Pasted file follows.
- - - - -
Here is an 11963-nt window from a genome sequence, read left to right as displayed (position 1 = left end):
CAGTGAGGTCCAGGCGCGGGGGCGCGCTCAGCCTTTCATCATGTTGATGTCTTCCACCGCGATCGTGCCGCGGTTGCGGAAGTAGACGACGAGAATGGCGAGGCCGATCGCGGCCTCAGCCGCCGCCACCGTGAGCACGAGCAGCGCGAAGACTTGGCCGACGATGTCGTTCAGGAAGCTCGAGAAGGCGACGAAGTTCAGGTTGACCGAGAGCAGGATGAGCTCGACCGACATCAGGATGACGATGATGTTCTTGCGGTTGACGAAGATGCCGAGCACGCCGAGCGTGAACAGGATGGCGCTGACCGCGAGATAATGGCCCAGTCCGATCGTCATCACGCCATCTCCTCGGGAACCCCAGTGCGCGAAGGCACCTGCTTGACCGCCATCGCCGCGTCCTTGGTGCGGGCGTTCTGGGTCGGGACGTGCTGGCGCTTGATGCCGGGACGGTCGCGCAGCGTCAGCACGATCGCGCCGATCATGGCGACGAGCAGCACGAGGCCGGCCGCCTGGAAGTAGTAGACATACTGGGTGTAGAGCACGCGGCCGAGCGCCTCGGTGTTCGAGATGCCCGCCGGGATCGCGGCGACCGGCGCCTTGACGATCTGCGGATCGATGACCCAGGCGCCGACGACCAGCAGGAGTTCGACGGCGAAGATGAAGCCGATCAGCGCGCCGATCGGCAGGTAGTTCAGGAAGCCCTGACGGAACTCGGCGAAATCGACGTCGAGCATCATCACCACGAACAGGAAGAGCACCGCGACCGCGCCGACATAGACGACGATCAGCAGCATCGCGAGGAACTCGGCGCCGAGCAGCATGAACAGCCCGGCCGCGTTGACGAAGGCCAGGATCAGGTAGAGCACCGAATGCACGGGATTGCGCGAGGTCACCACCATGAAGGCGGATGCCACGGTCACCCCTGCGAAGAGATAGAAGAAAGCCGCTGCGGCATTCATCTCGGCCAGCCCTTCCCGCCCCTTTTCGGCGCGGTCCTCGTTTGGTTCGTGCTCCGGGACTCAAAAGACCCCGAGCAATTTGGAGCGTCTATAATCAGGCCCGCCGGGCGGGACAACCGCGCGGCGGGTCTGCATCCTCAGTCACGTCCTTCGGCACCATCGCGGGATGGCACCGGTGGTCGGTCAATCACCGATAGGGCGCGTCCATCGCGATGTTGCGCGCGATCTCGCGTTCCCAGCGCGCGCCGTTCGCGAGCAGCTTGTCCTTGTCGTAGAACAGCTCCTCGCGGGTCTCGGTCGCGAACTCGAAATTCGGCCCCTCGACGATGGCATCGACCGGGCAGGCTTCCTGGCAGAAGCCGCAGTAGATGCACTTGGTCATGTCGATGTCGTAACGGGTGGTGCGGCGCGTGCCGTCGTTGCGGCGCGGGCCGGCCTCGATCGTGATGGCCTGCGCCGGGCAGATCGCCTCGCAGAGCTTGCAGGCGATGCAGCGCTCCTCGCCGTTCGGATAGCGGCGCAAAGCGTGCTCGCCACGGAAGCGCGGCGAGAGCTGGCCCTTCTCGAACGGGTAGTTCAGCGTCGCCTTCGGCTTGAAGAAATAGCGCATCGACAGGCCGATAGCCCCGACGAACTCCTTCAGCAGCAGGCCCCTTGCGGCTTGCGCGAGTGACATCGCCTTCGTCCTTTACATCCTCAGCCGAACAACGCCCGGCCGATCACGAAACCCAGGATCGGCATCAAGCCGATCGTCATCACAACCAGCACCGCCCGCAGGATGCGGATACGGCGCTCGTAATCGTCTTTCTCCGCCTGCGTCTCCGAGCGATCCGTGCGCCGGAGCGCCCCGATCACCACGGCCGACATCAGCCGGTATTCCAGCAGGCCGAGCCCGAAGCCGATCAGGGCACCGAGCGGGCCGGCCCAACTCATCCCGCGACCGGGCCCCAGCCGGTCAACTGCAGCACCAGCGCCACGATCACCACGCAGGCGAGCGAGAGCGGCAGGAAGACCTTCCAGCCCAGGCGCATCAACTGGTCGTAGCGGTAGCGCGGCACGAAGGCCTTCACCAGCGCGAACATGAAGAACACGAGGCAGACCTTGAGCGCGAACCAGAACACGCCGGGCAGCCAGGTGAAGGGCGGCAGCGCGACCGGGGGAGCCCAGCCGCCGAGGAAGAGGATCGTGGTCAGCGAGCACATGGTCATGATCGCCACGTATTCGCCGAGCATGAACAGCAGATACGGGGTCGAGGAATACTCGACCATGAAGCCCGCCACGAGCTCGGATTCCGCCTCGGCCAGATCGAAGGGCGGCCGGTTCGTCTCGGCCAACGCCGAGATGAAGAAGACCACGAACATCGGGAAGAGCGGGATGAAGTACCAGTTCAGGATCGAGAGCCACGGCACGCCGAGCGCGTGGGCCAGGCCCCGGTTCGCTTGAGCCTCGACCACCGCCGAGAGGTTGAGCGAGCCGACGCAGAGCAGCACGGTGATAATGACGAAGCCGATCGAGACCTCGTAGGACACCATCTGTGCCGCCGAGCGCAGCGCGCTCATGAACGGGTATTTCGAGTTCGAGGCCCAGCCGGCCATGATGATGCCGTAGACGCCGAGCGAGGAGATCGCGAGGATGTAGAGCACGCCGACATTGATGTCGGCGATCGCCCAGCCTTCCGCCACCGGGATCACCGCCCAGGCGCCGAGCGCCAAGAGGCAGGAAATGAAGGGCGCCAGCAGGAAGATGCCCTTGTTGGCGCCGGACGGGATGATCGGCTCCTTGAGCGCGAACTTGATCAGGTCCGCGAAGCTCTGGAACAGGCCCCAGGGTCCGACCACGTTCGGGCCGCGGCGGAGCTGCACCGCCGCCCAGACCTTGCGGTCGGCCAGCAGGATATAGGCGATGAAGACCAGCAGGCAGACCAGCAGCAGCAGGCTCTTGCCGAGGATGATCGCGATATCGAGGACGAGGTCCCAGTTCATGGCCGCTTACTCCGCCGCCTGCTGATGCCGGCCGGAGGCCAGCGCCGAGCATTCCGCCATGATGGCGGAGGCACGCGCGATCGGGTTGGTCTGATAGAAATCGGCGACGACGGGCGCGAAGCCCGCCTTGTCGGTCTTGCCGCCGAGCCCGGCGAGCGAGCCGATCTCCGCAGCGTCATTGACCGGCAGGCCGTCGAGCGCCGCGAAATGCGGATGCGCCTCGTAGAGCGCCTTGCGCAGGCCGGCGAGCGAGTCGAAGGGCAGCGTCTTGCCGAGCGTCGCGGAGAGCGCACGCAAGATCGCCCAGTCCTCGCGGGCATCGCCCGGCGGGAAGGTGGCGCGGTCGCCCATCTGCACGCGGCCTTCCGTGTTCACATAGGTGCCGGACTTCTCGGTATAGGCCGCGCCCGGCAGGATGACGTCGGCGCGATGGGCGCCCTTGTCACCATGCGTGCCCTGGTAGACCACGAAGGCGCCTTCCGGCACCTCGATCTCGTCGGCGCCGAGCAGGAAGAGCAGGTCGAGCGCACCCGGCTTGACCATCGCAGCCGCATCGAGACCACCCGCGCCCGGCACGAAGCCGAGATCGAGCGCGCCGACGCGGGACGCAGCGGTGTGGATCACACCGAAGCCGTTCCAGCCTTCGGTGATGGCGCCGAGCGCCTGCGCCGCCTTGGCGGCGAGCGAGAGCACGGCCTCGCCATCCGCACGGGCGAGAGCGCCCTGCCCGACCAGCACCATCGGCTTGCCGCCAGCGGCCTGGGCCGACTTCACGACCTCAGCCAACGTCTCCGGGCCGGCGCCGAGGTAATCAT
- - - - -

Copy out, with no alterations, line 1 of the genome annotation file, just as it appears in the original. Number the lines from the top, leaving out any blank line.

Here is an 11963-nt window from a genome sequence, read left to right as displayed (position 1 = left end):